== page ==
How I committed myself to writing a romcom


04 December 2020
New author James Bailey describes the level of commitment it took him to write the romantic comedy novel he'd always wanted to
How I committed myself to writing a romcom Images

I grew up in the 90s - arguably the golden age of the romantic comedy - watching a cocktail of Hugh Grant, Julia Roberts, and Richard Gere movies with my Mum. Fast forward to my twenties, when I realised that love wasn’t quite as simple as Richard Curtis’ movies made out, I channeled my dating fails and life anxieties onto paper.

I’d started compiling notes as early as my university days, and spent the next few years telling everyone I was going to write a novel, yet rarely getting further than the first few chapters. I found an old Christmas card recently from a friend, the message inside reading: ‘Maybe this will be the year you actually write your novel?’

After many false-starts and a variety of incarnations, I finally settled on a plot - inspired by personal experiences, stories heard, and a line in House of Cards about flipping a coin. The use of the coin tossing motif was the missing link I’d been looking for to tie together the story I wanted to write about choices.

With the barebones of the plot and approximately 15,000 words on paper, in October 2017 I applied for a place on the Curtis Brown Creative Six-Month Novel Writing Course. I decided that it was the time to take the process more seriously.

Unfortunately, I didn’t get a place.

At this point, I was very close to giving up. I thought if I couldn’t even get a place on a writing course, what hope did I have in getting my novel published? I decided to give it one last chance and, not telling anyone, I reapplied to their next course.

When I got the email to say I had a place on the course, I was thrilled. And my family were very surprised!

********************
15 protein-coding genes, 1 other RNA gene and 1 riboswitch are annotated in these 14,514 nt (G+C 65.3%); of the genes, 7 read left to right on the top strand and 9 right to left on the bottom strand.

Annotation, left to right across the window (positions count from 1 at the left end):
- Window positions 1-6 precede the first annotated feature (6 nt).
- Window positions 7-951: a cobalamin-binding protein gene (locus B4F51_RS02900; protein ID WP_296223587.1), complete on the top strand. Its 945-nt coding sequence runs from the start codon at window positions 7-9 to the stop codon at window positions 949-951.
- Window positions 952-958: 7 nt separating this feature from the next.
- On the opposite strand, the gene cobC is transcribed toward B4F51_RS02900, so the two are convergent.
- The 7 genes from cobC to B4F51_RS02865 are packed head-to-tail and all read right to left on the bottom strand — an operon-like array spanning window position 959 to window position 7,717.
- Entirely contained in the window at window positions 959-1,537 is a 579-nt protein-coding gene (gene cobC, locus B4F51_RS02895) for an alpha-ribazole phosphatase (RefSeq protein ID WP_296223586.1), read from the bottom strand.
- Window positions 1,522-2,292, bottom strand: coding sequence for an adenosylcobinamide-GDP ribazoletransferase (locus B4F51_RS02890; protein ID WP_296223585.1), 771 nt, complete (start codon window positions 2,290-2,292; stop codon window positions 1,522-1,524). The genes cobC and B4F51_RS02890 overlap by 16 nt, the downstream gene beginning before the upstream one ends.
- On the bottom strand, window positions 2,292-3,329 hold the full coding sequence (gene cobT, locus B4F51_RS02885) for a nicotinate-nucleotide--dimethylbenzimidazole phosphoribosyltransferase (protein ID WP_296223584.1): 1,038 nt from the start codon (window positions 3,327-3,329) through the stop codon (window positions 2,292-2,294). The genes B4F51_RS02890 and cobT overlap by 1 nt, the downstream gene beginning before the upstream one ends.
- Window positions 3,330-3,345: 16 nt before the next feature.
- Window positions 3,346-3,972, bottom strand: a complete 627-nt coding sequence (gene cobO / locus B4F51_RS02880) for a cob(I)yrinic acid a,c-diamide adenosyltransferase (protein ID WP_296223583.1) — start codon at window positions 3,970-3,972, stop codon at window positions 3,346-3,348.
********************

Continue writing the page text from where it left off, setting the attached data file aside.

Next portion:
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Having committed to six months of travelling back and forth between Bristol and London on the 10.30pm National Express coach, it certainly wasn’t something I undertook lightly. It was the first time I’d shared my creative writing with anyone since being at school, and it was nerve-wracking having my fourteen course-mates read and critique my opening chapters. However, I’d now recommend a writing group to any wannabe novelist.

As well as learning how to fall asleep on the coach, I learnt many important writing lessons - such as ‘show don’t tell’. With the help of my tutor Chris Wakling and my course mates, I altered the plot, changed the tense, honed the humour, and refined my over-writing.

After the course finished, I still had to write the remainder of the novel. Trying to find both the time, in between my day-job, and often the motivation, when nothing was guaranteed even by finishing it, it was a tough slog. Sacrificing weekends spent with friends or stopping myself watching the football to craft another couple of paragraphs wasn’t fun.

However, the highlight was the research trip I took, in which I visited Paris, Rome, Munich, and Amsterdam. (Any excuse to travel!) Not only did this trip help my descriptions of these places, but it inspired me further and led to plot and character alterations. It also gave me the boost I needed to finish.

By May 2019, I had reached 80,000 words and the end of the novel. A few months later, I was fortunate enough to have found myself a superb agent, and remarkably a publisher. What I didn’t realise was this was the end of one journey, but the start of another.

The Flipside by James Bailey is published by Michael Joseph, and is available in paperback from 26th November 2020.


Interested in writing a romantic novel? Richard (RJ) Gould offers advice on creating male characters.